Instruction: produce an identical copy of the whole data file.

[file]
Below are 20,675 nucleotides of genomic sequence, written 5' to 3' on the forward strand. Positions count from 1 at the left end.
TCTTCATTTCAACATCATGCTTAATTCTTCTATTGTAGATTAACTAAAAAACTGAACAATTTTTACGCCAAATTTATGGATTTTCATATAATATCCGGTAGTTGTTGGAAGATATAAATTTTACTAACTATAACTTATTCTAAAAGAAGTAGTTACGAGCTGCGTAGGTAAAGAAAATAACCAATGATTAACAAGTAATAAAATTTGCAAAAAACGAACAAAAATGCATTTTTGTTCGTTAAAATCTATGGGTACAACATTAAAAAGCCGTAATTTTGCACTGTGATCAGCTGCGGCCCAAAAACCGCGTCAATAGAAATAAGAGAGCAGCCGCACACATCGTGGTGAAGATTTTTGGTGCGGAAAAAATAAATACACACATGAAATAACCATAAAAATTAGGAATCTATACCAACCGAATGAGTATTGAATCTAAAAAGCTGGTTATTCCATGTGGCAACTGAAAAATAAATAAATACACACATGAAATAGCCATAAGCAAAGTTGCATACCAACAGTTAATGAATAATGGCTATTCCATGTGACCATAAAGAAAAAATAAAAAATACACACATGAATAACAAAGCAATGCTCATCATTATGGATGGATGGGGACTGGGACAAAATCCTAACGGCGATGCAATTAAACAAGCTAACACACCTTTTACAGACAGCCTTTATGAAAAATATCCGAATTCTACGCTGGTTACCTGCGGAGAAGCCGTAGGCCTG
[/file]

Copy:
Below are 20,675 nucleotides of genomic sequence, written 5' to 3' on the forward strand. Positions count from 1 at the left end.
TCTTCATTTCAACATCATGCTTAATTCTTCTATTGTAGATTAACTAAAAAACTGAACAATTTTTACGCCAAATTTATGGATTTTCATATAATATCCGGTAGTTGTTGGAAGATATAAATTTTACTAACTATAACTTATTCTAAAAGAAGTAGTTACGAGCTGCGTAGGTAAAGAAAATAACCAATGATTAACAAGTAATAAAATTTGCAAAAAACGAACAAAAATGCATTTTTGTTCGTTAAAATCTATGGGTACAACATTAAAAAGCCGTAATTTTGCACTGTGATCAGCTGCGGCCCAAAAACCGCGTCAATAGAAATAAGAGAGCAGCCGCACACATCGTGGTGAAGATTTTTGGTGCGGAAAAAATAAATACACACATGAAATAACCATAAAAATTAGGAATCTATACCAACCGAATGAGTATTGAATCTAAAAAGCTGGTTATTCCATGTGGCAACTGAAAAATAAATAAATACACACATGAAATAGCCATAAGCAAAGTTGCATACCAACAGTTAATGAATAATGGCTATTCCATGTGACCATAAAGAAAAAATAAAAAATACACACATGAATAACAAAGCAATGCTCATCATTATGGATGGATGGGGACTGGGACAAAATCCTAACGGCGATGCAATTAAACAAGCTAACACACCTTTTACAGACAGCCTTTATGAAAAATATCCGAATTCTACGCTGGTTACCTGCGGAGAAGCCGTAGGCCTG